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Vince Li incites fear

So Vince Li is "sane" as long as he is taking his meds (Greater freedom for Li urged, May 14)?

Now lock him up in Stony Mountain prison, where he belongs.

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I live in Lockport and I don't want him wandering around here.




Covering councillors' cost

Re: City eyes selling Blumberg (May 14). Handing over four popular golf courses to private enterprise could save $759,000 per year.

This nicely covers the $600,000 raise to councillors' ward representation allowances (at $40,000 each).




Charleswood has history

Re: Growing pains (May 11). Charleswood in not an example of "urban sprawl." History determined the land use. The district was incorporated as "the Rural Municipality of Charleswood" in 1913. (Yes, we are celebrating our 100th anniversary this year.)

It remained largely rural until the Second World War. Then development was influenced by the Veterans' Land Act. Returning servicemen could qualify for grants and reduced mortgages by purchasing a small holding of at least one-half acre.

In addition to providing rehabilitation, the land made it easier for the veterans to stretch or supplement their incomes with a large vegetable garden. The Roblin Park area was actually built as a Veterans' Land Act Project.

The rural municipality joined Unicity in 1972. Many of the large lots remain, but much of the newer development in Charleswood is of a higher density. Fortunately, the "country in the city" ambiance remains.




Political ads are wrong

Re: Good or good for nothing? (May 8). The Harper government cannot justify spending $100 million on economic advertising, which is essentially using taxpayer money to blow its own horn.

This falls into the same category as directing taxpayer money to help fund political parties. Their objectives are the same -- to benefit the party at the next election. Funding for these schemes should be moved to programs that serve Canadians, not politicians, and the legislation should be repealed.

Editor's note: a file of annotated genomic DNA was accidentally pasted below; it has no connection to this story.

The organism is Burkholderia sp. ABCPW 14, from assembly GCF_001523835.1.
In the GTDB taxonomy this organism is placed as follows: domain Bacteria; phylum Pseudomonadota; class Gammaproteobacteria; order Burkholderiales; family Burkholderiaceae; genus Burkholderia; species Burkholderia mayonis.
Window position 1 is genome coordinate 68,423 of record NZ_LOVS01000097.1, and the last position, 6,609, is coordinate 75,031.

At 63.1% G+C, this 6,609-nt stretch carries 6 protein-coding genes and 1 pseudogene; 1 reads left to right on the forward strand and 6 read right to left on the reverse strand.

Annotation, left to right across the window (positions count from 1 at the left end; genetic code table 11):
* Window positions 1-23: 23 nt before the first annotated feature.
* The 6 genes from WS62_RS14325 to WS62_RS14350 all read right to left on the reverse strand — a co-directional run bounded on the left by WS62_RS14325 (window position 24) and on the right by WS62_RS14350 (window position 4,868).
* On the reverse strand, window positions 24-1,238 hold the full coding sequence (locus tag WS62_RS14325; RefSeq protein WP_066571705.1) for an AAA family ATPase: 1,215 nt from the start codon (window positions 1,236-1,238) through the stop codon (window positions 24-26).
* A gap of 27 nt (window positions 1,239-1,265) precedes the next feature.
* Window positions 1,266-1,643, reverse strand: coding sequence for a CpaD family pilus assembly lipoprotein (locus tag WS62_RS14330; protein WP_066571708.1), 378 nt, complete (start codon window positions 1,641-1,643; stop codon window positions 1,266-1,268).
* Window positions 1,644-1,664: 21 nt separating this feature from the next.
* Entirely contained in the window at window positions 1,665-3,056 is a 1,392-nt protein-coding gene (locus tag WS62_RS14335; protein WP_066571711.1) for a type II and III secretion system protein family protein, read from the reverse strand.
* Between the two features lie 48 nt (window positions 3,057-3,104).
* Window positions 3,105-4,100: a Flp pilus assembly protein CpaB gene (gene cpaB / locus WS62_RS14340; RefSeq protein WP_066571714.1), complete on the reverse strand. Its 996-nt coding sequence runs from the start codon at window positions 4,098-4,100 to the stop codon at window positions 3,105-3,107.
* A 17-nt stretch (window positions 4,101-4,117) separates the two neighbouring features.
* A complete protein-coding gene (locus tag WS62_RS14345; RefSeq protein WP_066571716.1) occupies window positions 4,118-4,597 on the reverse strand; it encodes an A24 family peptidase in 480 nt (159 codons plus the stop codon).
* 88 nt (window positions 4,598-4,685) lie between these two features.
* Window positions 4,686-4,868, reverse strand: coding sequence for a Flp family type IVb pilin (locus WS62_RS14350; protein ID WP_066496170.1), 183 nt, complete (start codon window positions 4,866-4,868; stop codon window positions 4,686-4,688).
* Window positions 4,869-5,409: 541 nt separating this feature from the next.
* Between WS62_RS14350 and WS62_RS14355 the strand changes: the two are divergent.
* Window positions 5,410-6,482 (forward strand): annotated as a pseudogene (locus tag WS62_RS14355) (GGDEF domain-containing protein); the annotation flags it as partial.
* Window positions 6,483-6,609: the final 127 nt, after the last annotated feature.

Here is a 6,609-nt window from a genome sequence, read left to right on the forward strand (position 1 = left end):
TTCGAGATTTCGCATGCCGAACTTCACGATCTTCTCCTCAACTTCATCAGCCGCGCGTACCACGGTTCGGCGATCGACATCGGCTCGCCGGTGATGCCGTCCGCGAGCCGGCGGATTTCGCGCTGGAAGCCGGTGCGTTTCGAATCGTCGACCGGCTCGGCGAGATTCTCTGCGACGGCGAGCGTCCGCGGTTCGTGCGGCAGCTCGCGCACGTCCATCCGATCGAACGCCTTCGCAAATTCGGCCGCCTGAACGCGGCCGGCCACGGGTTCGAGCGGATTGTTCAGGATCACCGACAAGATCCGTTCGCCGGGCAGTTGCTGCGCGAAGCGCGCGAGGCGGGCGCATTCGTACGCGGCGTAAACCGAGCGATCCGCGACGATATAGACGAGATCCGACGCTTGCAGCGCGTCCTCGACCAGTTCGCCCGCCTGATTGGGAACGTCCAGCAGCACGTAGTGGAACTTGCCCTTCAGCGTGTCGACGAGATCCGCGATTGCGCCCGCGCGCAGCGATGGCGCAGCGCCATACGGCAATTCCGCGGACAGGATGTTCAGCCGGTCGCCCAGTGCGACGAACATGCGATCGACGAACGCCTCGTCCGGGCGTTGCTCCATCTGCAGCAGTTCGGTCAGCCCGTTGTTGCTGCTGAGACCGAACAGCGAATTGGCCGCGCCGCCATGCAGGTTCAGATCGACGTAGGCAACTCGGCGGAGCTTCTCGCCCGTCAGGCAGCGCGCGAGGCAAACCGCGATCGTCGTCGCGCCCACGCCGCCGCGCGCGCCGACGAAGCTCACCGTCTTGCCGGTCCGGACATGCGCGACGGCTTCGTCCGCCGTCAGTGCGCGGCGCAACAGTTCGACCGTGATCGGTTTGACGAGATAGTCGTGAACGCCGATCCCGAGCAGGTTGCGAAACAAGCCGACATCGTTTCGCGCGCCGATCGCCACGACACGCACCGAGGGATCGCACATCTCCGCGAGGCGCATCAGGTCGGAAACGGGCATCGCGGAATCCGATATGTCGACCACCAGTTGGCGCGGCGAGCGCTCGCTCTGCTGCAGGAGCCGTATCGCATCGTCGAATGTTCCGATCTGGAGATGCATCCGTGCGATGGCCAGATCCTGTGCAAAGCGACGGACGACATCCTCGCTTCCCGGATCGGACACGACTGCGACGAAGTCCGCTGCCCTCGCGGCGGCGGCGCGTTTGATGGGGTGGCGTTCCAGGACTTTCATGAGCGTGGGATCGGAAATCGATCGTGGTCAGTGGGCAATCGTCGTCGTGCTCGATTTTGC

Tired theist argument

Andrew Winker (Atheism makes no sense, Letters, May 10) trots out the tired presuppositional argument of such Christian apologists as Eric Hovind and Sye ten Bruggencate that all knowledge comes from God.

To be an atheist is not to say, "I know there is no God." It is to say, "I do not believe there is a God," which is not the same. Atheists feel that, based on the evidence available, there is insufficient evidence to support the belief in a god. Nothing more.




As Carl Sagan famously said, "Extraordinary claims require extraordinary evidence."




Could be worse than CBC

Allow me to congratulate Mark S. Rash on his extremely well-written letter, CBC does a lot of damage (May 10). But he fails to provide even one example of imbalanced journalism.

It may be that he does not watch CTV, CNN, ABC or CBS and the poorly researched, biased reporting (it can't be called journalism) done by Fox News.

It may also be that his Conservative heart wrenches when almost daily there is another report of the misadventures of Stephen Harper and his Conservative pals, either MPs or senators.

However, the point of the original article is that Harper's intrusion into the actions of the CBC board will most certainly colour what we are told and add to the hiding of the Harper government's misdeeds and the squandering of our tax dollars.




A world unto itself

I had to stifle a laugh reading Liberal Senator Percy Downe's quote in your May 10 story, Privacy rules prevent naming tax evaders: "I'm not aware of a world where people pay $8 million and they have not done anything wrong, not one person in that file has been charged with any offence. How does that work? And who are they?"

I would suggest that Downe look around the esteemed upper chamber. In that world, it seems all senators know how the system works.

The recent audit of the Senate names senators Harb, Wallin, Brazeau and Duffy as offenders. Even if they repay the amounts they improperly claimed as expenses, it is highly unlikely that any of them will go to jail. In summary, that world is his world.




Good deed pays off

We were fortunate enough to be able to attend the Fleetwood Mac concert Sunday night. There were six of us, and we had an extra ticket. As we approached the MTS Centre, there was a man sitting on a bench on Graham Avenue.

He appeared to be poor, but you couldn't tell for sure. As we walked by, my son in-law stopped and returned to talk to the man on the bench.

The next thing we knew, my son-in-law had this guy in tow and announced that the man was going to attend the concert with us.

We all accepted this unknown man into our little group, and he spent the entire evening with us. He was very polite and cordial and expressed his gratitude numerous times.

The best part was when he said, "My girlfriend is never going to believe this!"

Hats of to my son in-law for taking the initiative. Also, hats off to the man who accepted his generosity to join us for an evening of fun.



Republished from the Winnipeg Free Press print edition May 15, 2013 A8

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